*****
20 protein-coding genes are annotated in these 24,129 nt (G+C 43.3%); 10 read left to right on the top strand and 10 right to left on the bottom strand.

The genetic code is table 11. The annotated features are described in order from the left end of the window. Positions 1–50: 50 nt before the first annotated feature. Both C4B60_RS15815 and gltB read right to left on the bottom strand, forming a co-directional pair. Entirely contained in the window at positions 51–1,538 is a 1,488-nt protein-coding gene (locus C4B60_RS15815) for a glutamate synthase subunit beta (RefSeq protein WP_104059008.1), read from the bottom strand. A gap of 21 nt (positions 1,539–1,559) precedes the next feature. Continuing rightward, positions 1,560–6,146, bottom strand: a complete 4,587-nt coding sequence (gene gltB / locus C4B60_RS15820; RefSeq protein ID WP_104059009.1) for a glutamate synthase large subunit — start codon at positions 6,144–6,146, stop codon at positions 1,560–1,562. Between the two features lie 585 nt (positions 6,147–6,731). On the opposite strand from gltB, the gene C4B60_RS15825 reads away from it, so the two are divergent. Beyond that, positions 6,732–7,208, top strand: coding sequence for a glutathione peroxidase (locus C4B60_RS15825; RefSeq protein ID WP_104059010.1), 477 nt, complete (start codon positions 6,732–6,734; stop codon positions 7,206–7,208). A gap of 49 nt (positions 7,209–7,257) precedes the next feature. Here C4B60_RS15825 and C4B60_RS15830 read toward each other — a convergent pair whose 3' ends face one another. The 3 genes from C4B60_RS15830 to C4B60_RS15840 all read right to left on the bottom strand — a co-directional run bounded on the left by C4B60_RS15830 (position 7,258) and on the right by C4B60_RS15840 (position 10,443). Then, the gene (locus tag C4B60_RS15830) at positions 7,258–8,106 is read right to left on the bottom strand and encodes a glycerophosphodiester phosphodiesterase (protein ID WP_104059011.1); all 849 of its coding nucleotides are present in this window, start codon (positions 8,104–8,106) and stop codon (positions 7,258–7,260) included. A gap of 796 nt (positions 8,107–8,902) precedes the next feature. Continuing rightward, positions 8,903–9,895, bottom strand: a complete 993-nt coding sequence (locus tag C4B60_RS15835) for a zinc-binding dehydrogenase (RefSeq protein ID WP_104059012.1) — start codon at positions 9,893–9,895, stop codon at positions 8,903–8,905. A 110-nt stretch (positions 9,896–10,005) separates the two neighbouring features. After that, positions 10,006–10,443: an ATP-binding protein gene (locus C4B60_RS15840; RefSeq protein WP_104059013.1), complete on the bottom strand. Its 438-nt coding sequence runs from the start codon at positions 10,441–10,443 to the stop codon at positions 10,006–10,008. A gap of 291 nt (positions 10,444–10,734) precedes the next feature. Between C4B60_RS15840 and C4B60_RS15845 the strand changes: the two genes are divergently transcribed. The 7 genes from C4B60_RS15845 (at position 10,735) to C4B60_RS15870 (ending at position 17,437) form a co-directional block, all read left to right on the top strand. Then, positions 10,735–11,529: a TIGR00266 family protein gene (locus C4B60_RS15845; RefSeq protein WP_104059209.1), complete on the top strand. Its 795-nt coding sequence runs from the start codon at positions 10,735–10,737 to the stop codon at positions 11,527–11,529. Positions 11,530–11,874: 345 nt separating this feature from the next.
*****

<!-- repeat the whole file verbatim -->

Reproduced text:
20 protein-coding genes are annotated in these 24,129 nt (G+C 43.3%); 10 read left to right on the top strand and 10 right to left on the bottom strand.

The genetic code is table 11. The annotated features are described in order from the left end of the window. Positions 1–50: 50 nt before the first annotated feature. Both C4B60_RS15815 and gltB read right to left on the bottom strand, forming a co-directional pair. Entirely contained in the window at positions 51–1,538 is a 1,488-nt protein-coding gene (locus C4B60_RS15815) for a glutamate synthase subunit beta (RefSeq protein WP_104059008.1), read from the bottom strand. A gap of 21 nt (positions 1,539–1,559) precedes the next feature. Continuing rightward, positions 1,560–6,146, bottom strand: a complete 4,587-nt coding sequence (gene gltB / locus C4B60_RS15820; RefSeq protein ID WP_104059009.1) for a glutamate synthase large subunit — start codon at positions 6,144–6,146, stop codon at positions 1,560–1,562. Between the two features lie 585 nt (positions 6,147–6,731). On the opposite strand from gltB, the gene C4B60_RS15825 reads away from it, so the two are divergent. Beyond that, positions 6,732–7,208, top strand: coding sequence for a glutathione peroxidase (locus C4B60_RS15825; RefSeq protein ID WP_104059010.1), 477 nt, complete (start codon positions 6,732–6,734; stop codon positions 7,206–7,208). A gap of 49 nt (positions 7,209–7,257) precedes the next feature. Here C4B60_RS15825 and C4B60_RS15830 read toward each other — a convergent pair whose 3' ends face one another. The 3 genes from C4B60_RS15830 to C4B60_RS15840 all read right to left on the bottom strand — a co-directional run bounded on the left by C4B60_RS15830 (position 7,258) and on the right by C4B60_RS15840 (position 10,443). Then, the gene (locus tag C4B60_RS15830) at positions 7,258–8,106 is read right to left on the bottom strand and encodes a glycerophosphodiester phosphodiesterase (protein ID WP_104059011.1); all 849 of its coding nucleotides are present in this window, start codon (positions 8,104–8,106) and stop codon (positions 7,258–7,260) included. A gap of 796 nt (positions 8,107–8,902) precedes the next feature. Continuing rightward, positions 8,903–9,895, bottom strand: a complete 993-nt coding sequence (locus tag C4B60_RS15835) for a zinc-binding dehydrogenase (RefSeq protein ID WP_104059012.1) — start codon at positions 9,893–9,895, stop codon at positions 8,903–8,905. A 110-nt stretch (positions 9,896–10,005) separates the two neighbouring features. After that, positions 10,006–10,443: an ATP-binding protein gene (locus C4B60_RS15840; RefSeq protein WP_104059013.1), complete on the bottom strand. Its 438-nt coding sequence runs from the start codon at positions 10,441–10,443 to the stop codon at positions 10,006–10,008. A gap of 291 nt (positions 10,444–10,734) precedes the next feature. Between C4B60_RS15840 and C4B60_RS15845 the strand changes: the two genes are divergently transcribed. The 7 genes from C4B60_RS15845 (at position 10,735) to C4B60_RS15870 (ending at position 17,437) form a co-directional block, all read left to right on the top strand. Then, positions 10,735–11,529: a TIGR00266 family protein gene (locus C4B60_RS15845; RefSeq protein WP_104059209.1), complete on the top strand. Its 795-nt coding sequence runs from the start codon at positions 10,735–10,737 to the stop codon at positions 11,527–11,529. Positions 11,530–11,874: 345 nt separating this feature from the next.